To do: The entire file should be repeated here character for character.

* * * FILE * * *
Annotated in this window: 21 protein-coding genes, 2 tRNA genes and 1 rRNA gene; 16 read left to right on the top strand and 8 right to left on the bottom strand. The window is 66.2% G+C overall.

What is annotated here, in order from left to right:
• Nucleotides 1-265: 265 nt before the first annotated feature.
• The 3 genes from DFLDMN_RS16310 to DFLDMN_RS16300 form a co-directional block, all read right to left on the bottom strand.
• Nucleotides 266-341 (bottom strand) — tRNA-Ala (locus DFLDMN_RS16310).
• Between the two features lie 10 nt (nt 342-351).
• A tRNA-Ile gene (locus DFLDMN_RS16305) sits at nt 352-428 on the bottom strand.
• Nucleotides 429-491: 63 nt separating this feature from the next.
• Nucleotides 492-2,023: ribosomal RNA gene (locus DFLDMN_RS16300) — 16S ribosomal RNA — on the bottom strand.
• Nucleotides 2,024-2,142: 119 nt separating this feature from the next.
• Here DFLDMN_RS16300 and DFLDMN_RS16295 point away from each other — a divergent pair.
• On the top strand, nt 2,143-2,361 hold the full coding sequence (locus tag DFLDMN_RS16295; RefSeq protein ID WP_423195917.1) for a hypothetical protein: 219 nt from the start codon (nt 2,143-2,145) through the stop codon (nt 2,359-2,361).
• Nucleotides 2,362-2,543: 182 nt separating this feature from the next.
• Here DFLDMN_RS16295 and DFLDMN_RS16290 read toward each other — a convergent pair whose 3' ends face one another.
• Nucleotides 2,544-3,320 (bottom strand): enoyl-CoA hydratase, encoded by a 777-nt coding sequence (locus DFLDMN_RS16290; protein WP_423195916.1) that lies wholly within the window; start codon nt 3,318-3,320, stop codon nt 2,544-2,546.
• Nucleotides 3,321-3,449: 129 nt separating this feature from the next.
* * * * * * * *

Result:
Annotated in this window: 21 protein-coding genes, 2 tRNA genes and 1 rRNA gene; 16 read left to right on the top strand and 8 right to left on the bottom strand. The window is 66.2% G+C overall.

What is annotated here, in order from left to right:
• Nucleotides 1-265: 265 nt before the first annotated feature.
• The 3 genes from DFLDMN_RS16310 to DFLDMN_RS16300 form a co-directional block, all read right to left on the bottom strand.
• Nucleotides 266-341 (bottom strand) — tRNA-Ala (locus DFLDMN_RS16310).
• Between the two features lie 10 nt (nt 342-351).
• A tRNA-Ile gene (locus DFLDMN_RS16305) sits at nt 352-428 on the bottom strand.
• Nucleotides 429-491: 63 nt separating this feature from the next.
• Nucleotides 492-2,023: ribosomal RNA gene (locus DFLDMN_RS16300) — 16S ribosomal RNA — on the bottom strand.
• Nucleotides 2,024-2,142: 119 nt separating this feature from the next.
• Here DFLDMN_RS16300 and DFLDMN_RS16295 point away from each other — a divergent pair.
• On the top strand, nt 2,143-2,361 hold the full coding sequence (locus tag DFLDMN_RS16295; RefSeq protein ID WP_423195917.1) for a hypothetical protein: 219 nt from the start codon (nt 2,143-2,145) through the stop codon (nt 2,359-2,361).
• Nucleotides 2,362-2,543: 182 nt separating this feature from the next.
• Here DFLDMN_RS16295 and DFLDMN_RS16290 read toward each other — a convergent pair whose 3' ends face one another.
• Nucleotides 2,544-3,320 (bottom strand): enoyl-CoA hydratase, encoded by a 777-nt coding sequence (locus DFLDMN_RS16290; protein WP_423195916.1) that lies wholly within the window; start codon nt 3,318-3,320, stop codon nt 2,544-2,546.
• Nucleotides 3,321-3,449: 129 nt separating this feature from the next.